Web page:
AyaWorks is one company that provides a suite of services designed to help utility companies improve safety, increase compliance to state and federal regulations, and reduce both incidents and paperwork associated with documenting on-going field inspections. So why aren’t more utility companies using this service?

Eric Trump, the rich-kid son of our current president, has been telling people that it will be hard to make a living now that daddy is president.

While the Trump Organization’s revenue and income are expected to continue to rise during Mr. Trump’s term in office, it will likely be at a slower rate, Eric Trump said, because of efforts to separate the Trump presidency from the family businesses. “We would be doing 30 deals across the globe” were his father not the president, Eric Trump said in an interview.

Actually, Trump owes the German bank over $1 billion, if you add up the various entities. Trump currently has two loans and two mortgages with Deutsche Bank and owes it about $340m (£270m).

The bank has also extended another $950m to a venture in which Trump owns a 30% stake, the Wall Street Journal reported in January. The debts of President Donald Trump and his businesses are scattered across Wall Street banks, mutual funds and other financial institutions, broadening the tangle of conflicts of interest.

Increasing inequality means wealthy Americans can now expect to live up to 15 years longer than their poor counterparts, reports in the British medical journal the Lancet have found.

Researchers said these disparities appear to be worsened by the American health system itself, which relies on for-profit insurance companies, and is the most expensive in the world.

Their conclusion? Treat healthcare as a human right.

As with other online retailers, the standard way of paying for items on Amazon is via credit or debit card number, that most of us have saved. But Amazon thinks it can do better. The global e-commerce leader recently announced the launch of its new Amazon Cash service, which will allow you to add cash to your Amazon account balance.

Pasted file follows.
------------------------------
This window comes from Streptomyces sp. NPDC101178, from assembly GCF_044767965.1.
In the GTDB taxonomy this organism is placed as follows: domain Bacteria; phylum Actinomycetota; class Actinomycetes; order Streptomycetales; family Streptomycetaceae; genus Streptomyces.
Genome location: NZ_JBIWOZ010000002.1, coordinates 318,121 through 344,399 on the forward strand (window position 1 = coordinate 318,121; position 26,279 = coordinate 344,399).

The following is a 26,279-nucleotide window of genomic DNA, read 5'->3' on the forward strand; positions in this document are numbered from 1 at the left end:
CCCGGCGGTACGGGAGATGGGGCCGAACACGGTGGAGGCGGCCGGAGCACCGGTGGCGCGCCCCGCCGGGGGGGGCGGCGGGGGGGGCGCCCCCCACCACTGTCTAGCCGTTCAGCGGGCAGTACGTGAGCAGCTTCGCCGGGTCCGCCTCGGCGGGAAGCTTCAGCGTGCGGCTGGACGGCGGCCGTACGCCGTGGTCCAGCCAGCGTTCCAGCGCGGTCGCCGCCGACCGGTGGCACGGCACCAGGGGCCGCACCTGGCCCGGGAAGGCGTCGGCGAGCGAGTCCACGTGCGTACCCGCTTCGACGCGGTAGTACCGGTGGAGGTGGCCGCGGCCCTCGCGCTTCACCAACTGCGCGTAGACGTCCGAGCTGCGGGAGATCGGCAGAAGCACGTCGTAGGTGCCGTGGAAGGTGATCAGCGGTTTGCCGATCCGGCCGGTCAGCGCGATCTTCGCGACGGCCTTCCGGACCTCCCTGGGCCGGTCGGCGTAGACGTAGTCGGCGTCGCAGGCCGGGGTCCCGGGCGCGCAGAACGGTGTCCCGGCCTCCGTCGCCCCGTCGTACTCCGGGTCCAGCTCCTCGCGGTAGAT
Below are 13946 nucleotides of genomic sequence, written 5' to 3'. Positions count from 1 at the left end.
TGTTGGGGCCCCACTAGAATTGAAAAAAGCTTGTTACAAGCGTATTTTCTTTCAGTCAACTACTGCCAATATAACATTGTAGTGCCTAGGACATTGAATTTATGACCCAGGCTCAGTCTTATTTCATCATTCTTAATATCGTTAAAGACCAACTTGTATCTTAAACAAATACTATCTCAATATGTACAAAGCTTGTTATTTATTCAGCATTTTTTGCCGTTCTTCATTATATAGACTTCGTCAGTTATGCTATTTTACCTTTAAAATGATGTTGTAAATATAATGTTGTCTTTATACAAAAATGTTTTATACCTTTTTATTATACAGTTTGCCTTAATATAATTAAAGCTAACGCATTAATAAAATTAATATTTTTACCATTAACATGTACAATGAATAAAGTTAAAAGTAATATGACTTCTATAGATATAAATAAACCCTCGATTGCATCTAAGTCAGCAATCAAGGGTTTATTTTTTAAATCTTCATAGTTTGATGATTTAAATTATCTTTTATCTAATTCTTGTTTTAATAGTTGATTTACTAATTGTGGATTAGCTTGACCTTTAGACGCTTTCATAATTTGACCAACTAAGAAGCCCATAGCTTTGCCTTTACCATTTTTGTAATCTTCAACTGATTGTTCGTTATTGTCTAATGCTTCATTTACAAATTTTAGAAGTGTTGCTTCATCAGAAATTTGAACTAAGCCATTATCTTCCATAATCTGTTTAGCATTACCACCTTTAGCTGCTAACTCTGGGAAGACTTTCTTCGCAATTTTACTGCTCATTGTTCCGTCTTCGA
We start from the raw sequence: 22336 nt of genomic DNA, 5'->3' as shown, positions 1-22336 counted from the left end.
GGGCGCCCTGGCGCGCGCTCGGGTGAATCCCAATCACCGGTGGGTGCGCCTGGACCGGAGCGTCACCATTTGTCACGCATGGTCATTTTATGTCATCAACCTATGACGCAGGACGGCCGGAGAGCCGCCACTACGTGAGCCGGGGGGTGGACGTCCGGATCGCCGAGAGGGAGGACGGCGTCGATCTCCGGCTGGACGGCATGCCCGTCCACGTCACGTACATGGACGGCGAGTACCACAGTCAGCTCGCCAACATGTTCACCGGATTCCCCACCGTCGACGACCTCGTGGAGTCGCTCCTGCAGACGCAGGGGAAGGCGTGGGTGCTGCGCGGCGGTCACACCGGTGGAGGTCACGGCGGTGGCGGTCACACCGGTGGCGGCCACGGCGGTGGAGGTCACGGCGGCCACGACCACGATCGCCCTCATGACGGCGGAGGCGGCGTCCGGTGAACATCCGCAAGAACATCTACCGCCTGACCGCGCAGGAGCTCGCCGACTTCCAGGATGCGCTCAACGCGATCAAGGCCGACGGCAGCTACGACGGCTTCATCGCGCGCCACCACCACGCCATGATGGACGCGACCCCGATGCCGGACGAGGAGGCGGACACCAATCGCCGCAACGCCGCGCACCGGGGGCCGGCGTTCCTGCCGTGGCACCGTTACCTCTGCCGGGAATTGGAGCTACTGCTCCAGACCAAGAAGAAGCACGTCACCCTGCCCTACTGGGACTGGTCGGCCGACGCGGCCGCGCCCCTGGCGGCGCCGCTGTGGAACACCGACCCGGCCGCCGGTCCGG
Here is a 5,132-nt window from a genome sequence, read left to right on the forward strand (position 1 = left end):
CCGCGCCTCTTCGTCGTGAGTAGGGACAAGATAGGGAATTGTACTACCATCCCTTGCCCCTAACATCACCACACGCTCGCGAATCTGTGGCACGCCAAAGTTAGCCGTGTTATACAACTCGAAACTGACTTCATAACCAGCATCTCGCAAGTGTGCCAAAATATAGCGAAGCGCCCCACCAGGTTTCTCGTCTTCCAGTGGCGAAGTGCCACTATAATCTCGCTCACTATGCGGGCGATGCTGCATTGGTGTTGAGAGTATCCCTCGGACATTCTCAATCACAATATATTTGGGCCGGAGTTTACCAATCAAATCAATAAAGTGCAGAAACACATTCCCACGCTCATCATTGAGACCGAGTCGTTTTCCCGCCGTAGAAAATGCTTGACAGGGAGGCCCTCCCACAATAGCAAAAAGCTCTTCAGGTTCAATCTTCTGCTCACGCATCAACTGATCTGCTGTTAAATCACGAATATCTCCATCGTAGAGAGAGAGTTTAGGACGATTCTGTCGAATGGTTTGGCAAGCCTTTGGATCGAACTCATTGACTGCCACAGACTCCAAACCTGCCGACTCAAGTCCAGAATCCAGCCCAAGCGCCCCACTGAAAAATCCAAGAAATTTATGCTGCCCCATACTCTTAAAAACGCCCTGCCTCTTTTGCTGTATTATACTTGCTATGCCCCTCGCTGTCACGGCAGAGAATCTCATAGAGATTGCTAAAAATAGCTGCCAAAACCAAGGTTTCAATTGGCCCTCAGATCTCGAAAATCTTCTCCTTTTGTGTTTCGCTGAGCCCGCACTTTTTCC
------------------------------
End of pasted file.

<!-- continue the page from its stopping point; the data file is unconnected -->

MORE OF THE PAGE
In an appalling move to keep low-wage workers locked in poverty, the Iowa legislature this week gave final approval to a bill that reverses local minimum wage increases already approved in several counties and bans cities and counties from setting any wage and benefit standards. It is the first time that a state has nullified local minimum wage ordinances that had already taken effect and forced jurisdictions to lower minimum wage rates that had previously been raised.

Senator James Inhofe, Republican of Oklahoma, claimed that the Environmental Protection Agency is releasing “propaganda” that is “brainwashing our kids,” during a CNN interview on Thursday.

“We want to deliver the services. We ought to make things clean,” Inhofe said. “But we ought to take all this stuff that comes out of the EPA that’s brainwashing our kids, that is propaganda, things that aren’t true, allegations.”

U.S. computer chip and processor giant Intel will acquire the Israeli smart car tech firm Mobileye in a deal valued at $15.3 billion.

Supplying such automotive giants as General Motors and Volkswagen AG, Mobileye is one of the key producers of the onboard vision systems that anchor current advanced driver assistance systems — as well as tomorrow’s autonomous vehicle technology. The acquisition will help position Intel as a major player in the development of smart and driverless car systems.

Illinois just can’t catch a break. The state is home to 67 of the 1,000 biggest companies in the U.S. by revenue—fourth most among states. They include Boeing, Abbott Labs, Caterpillar and Kraft Foods. However, the net migration rate out of Illinois over the last five years is the worst in the U.S.

The state’s finances are also in shambles: in June 2016, Moody’s downgraded Illinois’ credit rating to Baa2—lowest in the country among the states—and maintained its negative outlook. Moody’s cited the state’s “continuing budget imbalance due to political gridlock.” It was the fourth downgrade since 2012.

Wall Street visitors and tourists will notice a new addition if they’re walking down Broadway in New York this week. About 20 feet across from the famous Charging Bull statue — a symbol of Wall Street’s strength and might that has loomed over the street since 1989 — a bronze statue of a girl stands facing it, hands on hip, a defiant expression carved into her face.